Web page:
Higher Up Bear Mountain Meadows

Looking east across the steep, rocky meadows.

It had been three weeks, plenty enough time we figured for the flowers to be much farther along at the meadows on the south slope of Bear Mountain, so Molly Juillerat and I headed back there last Friday (June 3). Since we had only barely gotten up to the cool rocky areas on our last trip (see Knobcone Pines on Bear Mountain Meadows), we wanted to explore the rest of the area east of Indigo Creek including the area much higher up. To make sure we had enough time this trip, we headed straight to Road 2149 and the end of what’s left of Road 204 rather than checking out all the wonderful spots we pass on the drive along Hills Creek Reservoir and Road 21. Knowing now how to get to the base of the meadow complex, it seemed to take only a few minutes to get out into the open. This time, we headed straight up toward the easternmost side that we hadn’t explored at all last time.

Striped skunks may be adorable, but it is not a good idea to upset one!

We were surprised to see how little had changed since our last trip. The Lomatium hallii and Mimulus guttatus and M. alsinoides were still blooming, and even some of the manzanitas and Sierra gooseberry (Ribes roezlii) still had flowers, although they were mostly fading. There was still plenty of snow on the north side of the ridge on the other side of Road 21; it really wasn’t notably different than it was on our previous trip. Spring sure is taking its time this year! As we headed up the steep slope to the rockier areas, Molly was startled by a skunk. It took her a second to remember it wasn’t just a cute mammal, and that, in fact, its tail was up and ready—but at least facing the other way. Perhaps it was guarding a den since it didn’t just run away. Anyway, we decided perhaps that was not the best direction to take. That was my first ever skunk in the mountains, so it was pretty exciting.

As we got up to some of the outcrops, it was clear that the best plants were on the rocks. We came across a few spots with beautiful pink Phlox diffusa. There were more of the strange small and congested fragile ferns (Cystopteris fragilis) over in this area. The area between the rocks was clearly eaten down to golf course height by all the animals. The ground was covered with deer and elk scat, and we even saw three deer in the distance at one point. Even some of the rock plants were nibbled. I’m used to seeing the damage bears do ripping up Lomatium hallii plants to eat the taproots, but here it was the flowers that were obviously the main course. Our best guess is the snow level being so low is keeping all the animals at lower elevations than they would normally be at this time of year. It would be interesting to see if this area is still grazed this heavily in a dry year. These meadow areas between the outcrops are also quite weedy, with the pink flowers of filaree (Erodium cicutarium) absolutely everywhere. These meadows were probably grazed by domestic animals in the past as well.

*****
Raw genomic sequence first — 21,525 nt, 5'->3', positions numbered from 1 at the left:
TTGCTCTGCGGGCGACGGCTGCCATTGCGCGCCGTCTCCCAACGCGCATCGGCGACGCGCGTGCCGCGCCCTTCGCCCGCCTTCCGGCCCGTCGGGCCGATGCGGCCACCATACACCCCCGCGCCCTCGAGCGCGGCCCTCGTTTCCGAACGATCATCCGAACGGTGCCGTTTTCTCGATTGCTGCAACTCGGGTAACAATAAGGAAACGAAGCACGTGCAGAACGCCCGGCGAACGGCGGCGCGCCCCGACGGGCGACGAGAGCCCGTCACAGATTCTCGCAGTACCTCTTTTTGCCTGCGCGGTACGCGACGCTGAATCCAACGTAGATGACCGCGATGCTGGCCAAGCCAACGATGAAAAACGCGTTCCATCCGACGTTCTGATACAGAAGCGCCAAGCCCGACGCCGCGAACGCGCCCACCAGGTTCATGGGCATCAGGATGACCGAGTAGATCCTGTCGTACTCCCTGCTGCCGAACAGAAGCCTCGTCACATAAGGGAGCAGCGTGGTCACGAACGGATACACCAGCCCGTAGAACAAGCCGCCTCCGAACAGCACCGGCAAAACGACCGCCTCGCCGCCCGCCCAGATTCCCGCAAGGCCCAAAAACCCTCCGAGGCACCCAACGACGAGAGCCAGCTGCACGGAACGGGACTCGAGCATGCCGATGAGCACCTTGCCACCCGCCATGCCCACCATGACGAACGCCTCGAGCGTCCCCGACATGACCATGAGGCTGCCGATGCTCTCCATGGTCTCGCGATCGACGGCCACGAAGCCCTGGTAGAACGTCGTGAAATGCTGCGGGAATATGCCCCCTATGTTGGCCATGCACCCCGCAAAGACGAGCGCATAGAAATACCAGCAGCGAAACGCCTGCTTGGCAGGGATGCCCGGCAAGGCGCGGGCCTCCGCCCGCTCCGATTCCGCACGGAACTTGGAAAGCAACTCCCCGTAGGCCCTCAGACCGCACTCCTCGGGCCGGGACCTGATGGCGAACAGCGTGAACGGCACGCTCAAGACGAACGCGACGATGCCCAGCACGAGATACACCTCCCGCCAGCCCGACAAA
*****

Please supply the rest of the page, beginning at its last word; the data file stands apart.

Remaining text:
The distinctive cones of knobcone pine cling to the branches and, even on dead trees, do not open until they are burned.

When we reached the top, around 4300′ in elevation, we found a broad seepy area just below the forest that was sparkling with the tiny white flowers of Thompson’s mistmaiden (Romanzoffia thompsonii). While this isn’t really rare in the Western Cascades, it is an endemic—found nowhere else—and is considered a sensitive species. So while I photographed the pretty flowers, Molly took some notes for the Forest Service and marked the site on her GPS. Also blooming in the seep were a great many equally small meadow nemophila (Nemophila pedunculata), a species more common in this area than previously thought. Walking along the edge of the woods, we saw a number of dead knobcone pines. We had seen many more live ones as well. Knobcones pines need fire to open their cones because they need to germinate in an open area. Once the other trees return and mature around them, the knobcones die out. The healthy ones we saw were mostly perched on rocks where they had little competition. Molly said there are many seedlings coming in across the road where the recent Tumblebug fire burned much of the area. If this area burned again, there would no doubt be many more knobcones once again.

Spreading phlox (Phlox diffusa) blooms at the edge of the western meadow. There’s a great view of the intriguing rocky area west across Indigo Creek. The snowy ridge in the distance is Warner Mountain where the Moon Point and Youngs Rock trails can be found.

We headed back to the very western edge of the opening where there was a big dropoff. One tiny patch of snow remained. Here was blooming Sierra snakeroot (Sanicula graveolens), a lomatium look-alike that is usually found blooming right after the snow melts. We saw our first Penstemon rupicola growing on a rocky knob on which was perched an especially handsome knobcone pine whose lower branches were draped across the rocks. This gave us our first view of the rocky opening seemingly out of reach on the other side of Indigo Creek. To get there would mean finding a way down the steep ravine below and up the other equally steep side beyond. The cliff habitat over there looked like it might make an awesome perch for a peregrine falcon, but we didn’t hear or see any on either trip, so perhaps they haven’t found it yet. We quickly made our way through a patch of woods below to the western meadow we had reached on our last trip. Along the west end, the rocks were decorated with phlox and the first few flowers of Cerastium arvense. They ended in quite a dropoff and with an even better view of this cliff area. Heading back to the car, I couldn’t help but think about a return trip to see if I can get across the creek to explore even more of this interesting area.

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